I had eight honey bee colonies going into winter last year (2014) and all but two of them were destroyed by shrews. The shrews squeezed through the half-inch mesh I’d been using since 2010 to keep mice out. But no one ever told me about shrews. The little buggers easily squeeze through half-inch mesh. They slip inside and pluck one bee at a time from the edge of the cluster. They eat the bee’s innards, toss away the bits of legs and other desiccated body parts, then climb towards the cluster for more… until they eat approximately 125% of their body weight in bees every day, gradually reducing the size of the cluster until the colony is dead.
That’s how I lost six colonies last year. With only one mated queen and no extra brood, I performed a miracle and managed to expand my remaining two colonies into five colonies last summer. They may not be the strongest colonies I’ve ever seen, but they’re hanging in there (so far). All of my hives have quarter-inch mesh covering every entrance now. Shrews will never get anywhere near my bees again.
Looking back on my notes from last year, along with photos and videos I shot and the memory of the experience burnt in my brain, the first sign of a shrew inside one of my hives seems obvious. It’s in this photo from January 5th, 2015:
It might not look like much, but here’s the deal: The photo was taken on a cold day when the bees in all of my other hives were huddled inside trying to stay warm. But the bees in this colony were flying frantically around the bottom entrance and there were more dead bees in the snow in front of this hive than any of the others, probably from the bees flying out and instantly freezing to death. More dead bees in front of one hive isn’t great, but it’s not necessarily the end of the world. The telltale sign for me was the fact that a large number of bees were flying in and out of the bottom entrance on a freezing cold windy day when they’d normally stay inside. Something had them spooked. I realized afterwards, that was the day a shrew got inside the hive.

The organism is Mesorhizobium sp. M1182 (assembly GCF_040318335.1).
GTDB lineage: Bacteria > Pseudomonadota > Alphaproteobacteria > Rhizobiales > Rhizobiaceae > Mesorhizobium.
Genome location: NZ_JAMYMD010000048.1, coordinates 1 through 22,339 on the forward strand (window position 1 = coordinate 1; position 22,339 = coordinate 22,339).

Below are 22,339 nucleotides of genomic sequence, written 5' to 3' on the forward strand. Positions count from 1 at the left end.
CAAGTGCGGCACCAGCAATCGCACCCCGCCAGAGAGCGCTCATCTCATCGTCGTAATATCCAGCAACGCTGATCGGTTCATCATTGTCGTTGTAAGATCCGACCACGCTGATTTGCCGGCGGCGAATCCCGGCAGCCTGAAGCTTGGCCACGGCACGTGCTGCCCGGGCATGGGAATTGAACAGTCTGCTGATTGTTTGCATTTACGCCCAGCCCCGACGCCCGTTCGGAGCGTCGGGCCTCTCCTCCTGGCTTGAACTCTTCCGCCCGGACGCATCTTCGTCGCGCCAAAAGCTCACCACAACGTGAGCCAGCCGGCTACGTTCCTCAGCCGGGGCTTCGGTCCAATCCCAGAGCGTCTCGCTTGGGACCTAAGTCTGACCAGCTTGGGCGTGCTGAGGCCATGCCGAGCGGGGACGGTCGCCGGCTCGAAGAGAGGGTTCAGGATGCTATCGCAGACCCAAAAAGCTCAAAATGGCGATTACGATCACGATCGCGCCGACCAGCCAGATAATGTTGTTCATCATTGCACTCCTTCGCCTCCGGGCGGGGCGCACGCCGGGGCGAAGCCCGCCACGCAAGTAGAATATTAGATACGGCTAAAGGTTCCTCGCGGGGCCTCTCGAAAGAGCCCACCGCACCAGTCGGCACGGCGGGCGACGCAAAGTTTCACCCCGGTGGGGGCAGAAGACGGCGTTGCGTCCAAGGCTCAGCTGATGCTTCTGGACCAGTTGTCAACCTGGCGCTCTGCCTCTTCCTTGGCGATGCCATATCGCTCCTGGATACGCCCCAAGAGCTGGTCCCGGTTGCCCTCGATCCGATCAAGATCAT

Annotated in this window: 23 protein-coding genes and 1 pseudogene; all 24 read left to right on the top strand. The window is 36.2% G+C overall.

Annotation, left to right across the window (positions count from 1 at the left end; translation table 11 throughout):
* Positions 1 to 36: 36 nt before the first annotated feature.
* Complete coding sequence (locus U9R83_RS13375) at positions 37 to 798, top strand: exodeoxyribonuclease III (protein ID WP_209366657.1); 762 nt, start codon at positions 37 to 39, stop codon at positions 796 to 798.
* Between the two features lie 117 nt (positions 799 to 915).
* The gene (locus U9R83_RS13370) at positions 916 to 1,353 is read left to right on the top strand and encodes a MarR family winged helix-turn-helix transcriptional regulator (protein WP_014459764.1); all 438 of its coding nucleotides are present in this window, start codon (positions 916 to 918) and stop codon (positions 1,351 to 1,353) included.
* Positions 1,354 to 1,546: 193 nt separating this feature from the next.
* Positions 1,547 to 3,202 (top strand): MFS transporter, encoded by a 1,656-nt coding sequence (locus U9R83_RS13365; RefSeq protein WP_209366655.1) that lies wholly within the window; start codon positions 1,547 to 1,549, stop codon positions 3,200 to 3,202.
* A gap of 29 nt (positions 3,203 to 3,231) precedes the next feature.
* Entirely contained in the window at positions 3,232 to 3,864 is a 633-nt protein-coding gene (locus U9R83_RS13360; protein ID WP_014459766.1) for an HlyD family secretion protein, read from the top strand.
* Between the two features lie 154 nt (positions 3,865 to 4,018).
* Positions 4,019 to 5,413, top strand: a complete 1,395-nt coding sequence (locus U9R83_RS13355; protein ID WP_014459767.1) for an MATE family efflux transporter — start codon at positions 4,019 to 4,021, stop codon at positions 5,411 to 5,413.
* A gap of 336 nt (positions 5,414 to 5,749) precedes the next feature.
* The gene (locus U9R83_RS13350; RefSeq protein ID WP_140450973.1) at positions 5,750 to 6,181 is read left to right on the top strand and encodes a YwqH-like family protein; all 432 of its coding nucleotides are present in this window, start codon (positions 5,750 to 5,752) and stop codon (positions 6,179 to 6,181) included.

And there was nothing I could do about it because it was too cold to open the hive (or so I thought at the time). I came back a few days later and found even more dead bees outside the hive and knew for sure something was absolutely not right. This particular colony was small because it was started from a late-season swarm. It was dead about three weeks later. I saw other signs of a shrew inside the hive over those three weeks but didn’t know what I was looking at. I brought the dead hive home to do a postmortem and found the shrew, alive and well, between two frames where the brood nest used to be.
Today, if I discovered any sign of a shrew inside a hive, I’d tear the hive apart and scare away the shrew, or I’d remove the frames of the brood nest and place them in a new, clean, shrew-proof hive box. Exposing the bees to cold winter air is normally a terrible idea, but if I have to choose between that and allowing a colony to be literally eaten to death by a damn shrew, I’ll take my chances and tear the hive apart any day.
A large number of agitated bees pouring out of the bottom entrance on a freezing cold day is not a definitive sign of a shrew inside a hive. But when you’ve got seven other hives showing no signs of activity on the same freezing cold day, I think it’s fair to suspect something’s up. Likewise, a large number of dead bees in the snow in front of a hive is an even less definitive sign of a shrew inside a hive. But when you’ve got seven other colonies with barely a spec of dead bees in front of their hives, I think it’s fair to suspect something’s up.
So far I’ve only described possible signs of shrews outside the hive. The situation got much worse after I looked inside my other hives. What I found left no room for doubt. I’ll save that for Part Two (which I’ll post sometime in the winter of 2017).